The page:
Marc David Baer at The Guardian:
On the southern steppe of Ukraine in 512BCE, the envoy of Scythian King Idanthyrsus delivered a frog, a mouse, a bird and several arrows to Darius, mighty king of Persia. Then, without saying a word, he departed. Darius was confident the nomadic Scythians were pledging their allegiance. But his adviser understood the intended meaning. Unless the invading Persians turned into frogs and dived into the water, became mice and dug underground, or turned into birds and flew away, they would be riddled with deadly arrows as trespassers in the nomads’ land. Darius withdrew his soldiers.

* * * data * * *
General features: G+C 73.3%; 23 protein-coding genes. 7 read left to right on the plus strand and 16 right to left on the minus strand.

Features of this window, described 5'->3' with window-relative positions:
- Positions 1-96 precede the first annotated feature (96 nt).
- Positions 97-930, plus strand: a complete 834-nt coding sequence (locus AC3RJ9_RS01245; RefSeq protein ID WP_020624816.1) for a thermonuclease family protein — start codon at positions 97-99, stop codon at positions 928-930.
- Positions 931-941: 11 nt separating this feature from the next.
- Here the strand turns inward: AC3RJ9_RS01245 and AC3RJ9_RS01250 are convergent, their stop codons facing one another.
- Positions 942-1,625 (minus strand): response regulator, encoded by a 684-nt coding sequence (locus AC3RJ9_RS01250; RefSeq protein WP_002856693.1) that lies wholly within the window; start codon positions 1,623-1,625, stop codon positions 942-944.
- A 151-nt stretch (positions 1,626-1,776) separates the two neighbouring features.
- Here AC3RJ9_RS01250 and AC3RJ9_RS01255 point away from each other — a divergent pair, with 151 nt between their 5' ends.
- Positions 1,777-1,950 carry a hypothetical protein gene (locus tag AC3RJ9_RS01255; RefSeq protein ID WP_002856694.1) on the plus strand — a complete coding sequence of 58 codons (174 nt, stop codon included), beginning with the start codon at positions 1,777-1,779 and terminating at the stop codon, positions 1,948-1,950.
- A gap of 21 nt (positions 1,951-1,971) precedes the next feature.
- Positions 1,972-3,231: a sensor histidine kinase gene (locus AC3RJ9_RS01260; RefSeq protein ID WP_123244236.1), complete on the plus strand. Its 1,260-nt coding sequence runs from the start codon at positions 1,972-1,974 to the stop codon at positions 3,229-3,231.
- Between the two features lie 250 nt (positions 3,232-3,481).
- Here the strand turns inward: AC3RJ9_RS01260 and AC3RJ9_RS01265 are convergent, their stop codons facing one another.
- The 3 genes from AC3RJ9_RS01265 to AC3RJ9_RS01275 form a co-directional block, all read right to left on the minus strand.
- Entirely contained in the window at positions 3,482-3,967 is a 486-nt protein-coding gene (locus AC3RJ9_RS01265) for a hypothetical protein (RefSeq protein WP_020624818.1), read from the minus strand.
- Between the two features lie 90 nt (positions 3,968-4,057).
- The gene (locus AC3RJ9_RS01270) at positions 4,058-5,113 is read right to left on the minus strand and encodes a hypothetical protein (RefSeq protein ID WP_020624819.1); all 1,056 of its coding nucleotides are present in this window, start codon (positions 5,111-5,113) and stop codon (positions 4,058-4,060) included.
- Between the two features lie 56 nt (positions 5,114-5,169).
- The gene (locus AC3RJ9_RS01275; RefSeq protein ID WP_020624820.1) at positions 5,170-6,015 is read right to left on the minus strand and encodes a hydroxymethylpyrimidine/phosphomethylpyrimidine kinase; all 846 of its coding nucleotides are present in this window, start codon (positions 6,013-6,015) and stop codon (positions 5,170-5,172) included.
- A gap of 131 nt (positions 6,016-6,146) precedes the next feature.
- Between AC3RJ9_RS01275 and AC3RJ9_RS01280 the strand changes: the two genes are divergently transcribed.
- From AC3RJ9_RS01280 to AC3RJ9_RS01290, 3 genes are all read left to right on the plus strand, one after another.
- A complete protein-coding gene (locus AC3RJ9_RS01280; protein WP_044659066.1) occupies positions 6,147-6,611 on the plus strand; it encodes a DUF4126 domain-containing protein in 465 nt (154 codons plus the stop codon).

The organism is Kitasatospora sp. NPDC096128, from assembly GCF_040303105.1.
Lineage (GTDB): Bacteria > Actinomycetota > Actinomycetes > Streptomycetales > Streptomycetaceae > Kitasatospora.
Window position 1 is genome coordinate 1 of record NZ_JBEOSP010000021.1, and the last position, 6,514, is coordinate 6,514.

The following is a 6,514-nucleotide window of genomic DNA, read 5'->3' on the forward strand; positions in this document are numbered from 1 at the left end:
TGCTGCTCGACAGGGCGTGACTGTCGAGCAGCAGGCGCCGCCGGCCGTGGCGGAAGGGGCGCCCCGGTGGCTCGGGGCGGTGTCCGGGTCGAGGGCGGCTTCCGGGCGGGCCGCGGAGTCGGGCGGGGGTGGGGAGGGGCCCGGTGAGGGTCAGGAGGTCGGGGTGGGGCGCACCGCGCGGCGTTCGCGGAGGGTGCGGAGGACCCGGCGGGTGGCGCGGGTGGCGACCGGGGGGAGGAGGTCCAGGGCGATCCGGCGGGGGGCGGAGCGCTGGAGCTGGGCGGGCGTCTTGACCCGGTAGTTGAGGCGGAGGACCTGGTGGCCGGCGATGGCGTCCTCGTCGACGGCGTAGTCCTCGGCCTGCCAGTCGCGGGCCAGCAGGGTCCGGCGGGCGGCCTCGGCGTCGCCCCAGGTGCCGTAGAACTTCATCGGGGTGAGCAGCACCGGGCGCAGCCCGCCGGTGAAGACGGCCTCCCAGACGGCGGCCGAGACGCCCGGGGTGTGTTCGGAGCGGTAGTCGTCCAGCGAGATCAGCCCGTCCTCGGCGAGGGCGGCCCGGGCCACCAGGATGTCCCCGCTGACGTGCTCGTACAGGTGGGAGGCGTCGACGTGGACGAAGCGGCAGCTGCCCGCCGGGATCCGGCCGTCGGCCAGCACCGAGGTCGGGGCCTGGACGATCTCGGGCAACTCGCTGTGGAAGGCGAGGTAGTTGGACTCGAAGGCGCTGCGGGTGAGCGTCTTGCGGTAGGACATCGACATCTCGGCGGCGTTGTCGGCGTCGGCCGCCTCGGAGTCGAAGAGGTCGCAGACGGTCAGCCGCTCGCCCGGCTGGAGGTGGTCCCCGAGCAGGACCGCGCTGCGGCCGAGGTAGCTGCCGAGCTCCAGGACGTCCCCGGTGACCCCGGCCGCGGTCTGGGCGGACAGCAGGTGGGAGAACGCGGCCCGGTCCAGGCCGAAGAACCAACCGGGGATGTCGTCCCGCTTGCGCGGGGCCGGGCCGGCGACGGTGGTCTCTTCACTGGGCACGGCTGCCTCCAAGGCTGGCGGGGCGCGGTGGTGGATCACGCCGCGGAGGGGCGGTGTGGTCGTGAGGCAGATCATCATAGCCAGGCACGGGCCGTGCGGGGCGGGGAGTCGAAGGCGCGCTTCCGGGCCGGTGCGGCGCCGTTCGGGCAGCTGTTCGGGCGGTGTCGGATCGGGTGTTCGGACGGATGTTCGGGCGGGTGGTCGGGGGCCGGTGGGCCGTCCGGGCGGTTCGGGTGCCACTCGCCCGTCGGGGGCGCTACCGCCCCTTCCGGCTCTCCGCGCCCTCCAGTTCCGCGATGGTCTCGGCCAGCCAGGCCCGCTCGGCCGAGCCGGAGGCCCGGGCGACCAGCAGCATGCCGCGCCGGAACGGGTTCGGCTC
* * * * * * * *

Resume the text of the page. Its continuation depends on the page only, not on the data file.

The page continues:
For two millennia gigantic imperial armies were unable to defeat much smaller numbers of elusive horse archers who utilised tactics of surprise, feigned retreat and ambush rather than engaging in set-piece battles. In this book, which flows as fast as the nomads’ horses galloped, emeritus professor of ancient history Kenneth Harl chronicles the empires that roamed across the Eurasian steppe from ancient times to the death of Tamerlane at the beginning of the 15th century.